Parkinson’s diagnosis in 10 seconds: From the sound of your voice

Associate Professor Nemuel Daniel Pah, Professor Dinesh Kumar and Dr Quoc Cuong Ngo developed the voice screening app.

Associate Professor Nemuel Daniel Pah, Professor Dinesh Kumar and Dr Quoc Cuong Ngo developed the voice screening app. Photo: RMIT

Melbourne scientists have developed a screening test for Parkinson’s disease using patients’ voice recordings and an AI algorithm.

The software compares the patient’s voice against existing samples of voices of people who have Parkinson’s and those who do not.

The algorithm, designed as a smart phone app, can reveal in just 10 seconds if you might have Parkinson’s disease and should be referred to a neurologist.

The RMIT researchers are seeking ethics approval for a clinical trial, with a view to the app being adopted in a national screening program – akin to the routine age-determined screening for bowel and breast cancer, and heart disease.

Why the voice?

For more than a decade, researchers have been investigating the use of voice biomarkers – pitch, tone, rhythm – as indicators of disease that can be identified by algorithms developed via machine learning.

As we reported in March, Mayo Clinic scientists announced an algorithm that accurately predicted the likelihood of developing serious heart problems based solely on the voice recordings of patients.

In a small study of 108 people, they found that people “with a high voice biomarker score” were 2.6 times more likely to suffer a build-up of plaque in the heart’s arteries.

The sound of your voice predicts if you’re going to have a heart attack. Photo: Getty

They were also found to be three times more likely “to show evidence of plaque build-up in medical tests compared with those who had a low score”.

This is a fast-moving area of research, with immense potential in clinical diagnosis because voice biomarkers aren’t simply proving to be accurate, they’re a much cheaper and faster tool than scans such as MRI.

According to a 2021 article in The Lancet – jauntily titled ‘Do I Sound Sick?’ – vocal biomarkers are being developed to diagnose “a multitude of disorders including Parkinson’s disease, cardiovascular disease and post-traumatic stress disorder”.

In May, German scientists published an overview of the field titled ‘Is speech the new blood?’

In other words, will a voice test eventually replace a blood test to screen for a variety of diseases?

Parkinson’s is a good candidate

Parkinson’s disease is a particularly good candidate for voice screening. This is because people with Parkinson’s undergo changes in their voice which are brought about by three symptoms – rigidity, tremor and slowness (known as bradykinesia).

Neurologists develop an ear for these changes, but accuracy is compromised “due to the large natural differences in people’s voices”.

Even robots struggled to deal with different accents and vocal tones.

The new app, from RMIT, may have solved this problem, thanks to a yoga teacher’s suggestion.

Lead researcher Professor Dinesh Kumar, from RMIT’s School of Engineering, told The New Daily that by adopting the A, O and M sounds used in the Hindu meditation chant, the vocal differences were largely ironed out.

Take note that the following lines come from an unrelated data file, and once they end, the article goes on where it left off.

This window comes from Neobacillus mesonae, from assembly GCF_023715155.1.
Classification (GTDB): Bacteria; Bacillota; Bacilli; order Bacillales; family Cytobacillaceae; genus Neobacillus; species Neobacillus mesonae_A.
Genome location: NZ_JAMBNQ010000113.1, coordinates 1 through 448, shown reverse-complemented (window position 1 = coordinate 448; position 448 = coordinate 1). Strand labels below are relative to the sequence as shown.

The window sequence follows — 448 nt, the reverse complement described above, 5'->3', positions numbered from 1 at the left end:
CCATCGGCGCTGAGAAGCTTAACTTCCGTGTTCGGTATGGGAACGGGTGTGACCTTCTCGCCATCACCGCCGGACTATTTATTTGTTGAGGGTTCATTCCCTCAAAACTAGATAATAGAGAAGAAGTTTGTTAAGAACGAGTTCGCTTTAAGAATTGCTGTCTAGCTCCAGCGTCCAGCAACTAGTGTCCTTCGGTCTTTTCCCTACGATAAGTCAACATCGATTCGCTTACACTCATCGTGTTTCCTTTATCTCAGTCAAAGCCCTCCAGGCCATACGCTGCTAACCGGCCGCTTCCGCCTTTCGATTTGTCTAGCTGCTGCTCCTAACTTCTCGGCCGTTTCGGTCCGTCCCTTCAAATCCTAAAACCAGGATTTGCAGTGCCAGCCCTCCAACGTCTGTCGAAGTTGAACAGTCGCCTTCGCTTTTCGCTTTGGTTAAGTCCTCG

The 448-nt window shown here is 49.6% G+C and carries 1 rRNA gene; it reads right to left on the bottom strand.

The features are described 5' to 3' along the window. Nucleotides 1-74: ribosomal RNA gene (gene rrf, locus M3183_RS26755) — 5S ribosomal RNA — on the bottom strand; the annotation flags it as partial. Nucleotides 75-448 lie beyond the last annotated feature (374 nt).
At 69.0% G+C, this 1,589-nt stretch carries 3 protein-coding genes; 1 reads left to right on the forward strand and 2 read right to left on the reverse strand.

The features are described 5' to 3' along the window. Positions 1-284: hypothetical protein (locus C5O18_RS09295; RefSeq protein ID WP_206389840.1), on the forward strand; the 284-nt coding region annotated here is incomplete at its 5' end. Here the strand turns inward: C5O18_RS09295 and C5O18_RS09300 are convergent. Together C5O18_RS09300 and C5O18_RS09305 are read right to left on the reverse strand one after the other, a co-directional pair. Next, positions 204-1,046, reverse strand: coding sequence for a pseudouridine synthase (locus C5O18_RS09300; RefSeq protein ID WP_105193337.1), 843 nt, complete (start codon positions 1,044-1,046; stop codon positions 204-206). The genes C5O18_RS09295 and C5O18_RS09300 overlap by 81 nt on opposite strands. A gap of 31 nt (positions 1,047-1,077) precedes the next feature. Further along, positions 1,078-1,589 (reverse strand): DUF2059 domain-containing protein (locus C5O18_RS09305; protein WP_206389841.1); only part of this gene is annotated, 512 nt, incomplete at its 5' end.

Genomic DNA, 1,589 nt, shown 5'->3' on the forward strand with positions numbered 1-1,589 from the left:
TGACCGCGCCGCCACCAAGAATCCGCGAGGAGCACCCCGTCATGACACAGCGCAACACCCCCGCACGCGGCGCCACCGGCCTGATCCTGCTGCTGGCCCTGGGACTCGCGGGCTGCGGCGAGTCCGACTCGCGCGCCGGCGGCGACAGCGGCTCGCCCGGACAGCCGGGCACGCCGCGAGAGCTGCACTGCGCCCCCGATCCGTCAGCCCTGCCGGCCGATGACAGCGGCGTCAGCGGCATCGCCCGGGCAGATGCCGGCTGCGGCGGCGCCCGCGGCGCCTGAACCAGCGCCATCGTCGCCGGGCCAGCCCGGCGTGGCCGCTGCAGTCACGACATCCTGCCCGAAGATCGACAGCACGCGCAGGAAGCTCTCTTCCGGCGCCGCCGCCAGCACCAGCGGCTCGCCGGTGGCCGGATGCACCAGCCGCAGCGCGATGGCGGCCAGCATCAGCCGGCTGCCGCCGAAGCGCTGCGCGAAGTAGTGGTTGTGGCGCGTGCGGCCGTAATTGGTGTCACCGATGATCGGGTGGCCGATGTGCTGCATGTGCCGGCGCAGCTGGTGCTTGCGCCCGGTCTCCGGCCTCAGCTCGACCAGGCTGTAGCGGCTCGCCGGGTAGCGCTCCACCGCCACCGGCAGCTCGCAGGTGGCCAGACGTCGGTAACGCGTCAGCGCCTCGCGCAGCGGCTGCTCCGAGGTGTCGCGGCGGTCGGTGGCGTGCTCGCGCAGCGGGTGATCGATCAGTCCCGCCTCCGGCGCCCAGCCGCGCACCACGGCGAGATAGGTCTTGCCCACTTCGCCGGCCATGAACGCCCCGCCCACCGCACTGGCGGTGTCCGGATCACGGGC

In this video, below, Dr Quoc Cuong Ngo demonstrates the chant-like sounds used in screening.

“These sounds result in a more accurate detection of the disease,” Professor Kumar said.

And while Professor Kumar and his team continue to refine the process of levelling the confounding differences of accents and tone, he doesn’t believe that this accuracy rate will be much improved.

He said the app’s accuracy rate sits between 80 and 90 per cent for detecting Parkinson’s disease (PD).

“This isn’t a diagnostic tool. It’s a screening tool,” he said.

For now, anyway. The RMIT app appears to perform as well, and perhaps slightly better, than traditional diagnostic protocols.

A 2016 review found that eight out of 10 patients received a valid diagnosis, and two out of 10 people were misdiagnosed with a clinical diagnosis.

The review concluded: “The overall validity of clinical diagnosis of PD is not satisfying. The accuracy did not significantly improve in the last 25 years, particularly in the early stages of disease …”

There is no blood test. But maybe a voice test will prove to be the way to go.

Severe COVID-19 and pulmonary diseases

The RMIT team has used the same technology to predict whether or not a case of COVID-19 or other pulmonary diseases will become serious.

Professor Kumar said that in patients with pulmonary disease symptoms from COVID-19, “there is also a change in the voice due to lung infection”.

But, as in Parkinson’s screening, “due to large differences in people’s voices, pulmonary disease is difficult to recognise in its early stages”.

Once again, the sounds of the Hindu chant appear to solve this limitation.

Co-researcher Dr Ngo, from RMIT’s School of Engineering, said the technology was faster and better than any similar AI-based approach.

“Our screening test app can measure, with great precision, how the voice of someone with Parkinson’s disease or person at high risk of hospitalisation from COVID-19 is different from healthy people,” he said.

The researchers have published three papers detailing their work. See here, here and here.

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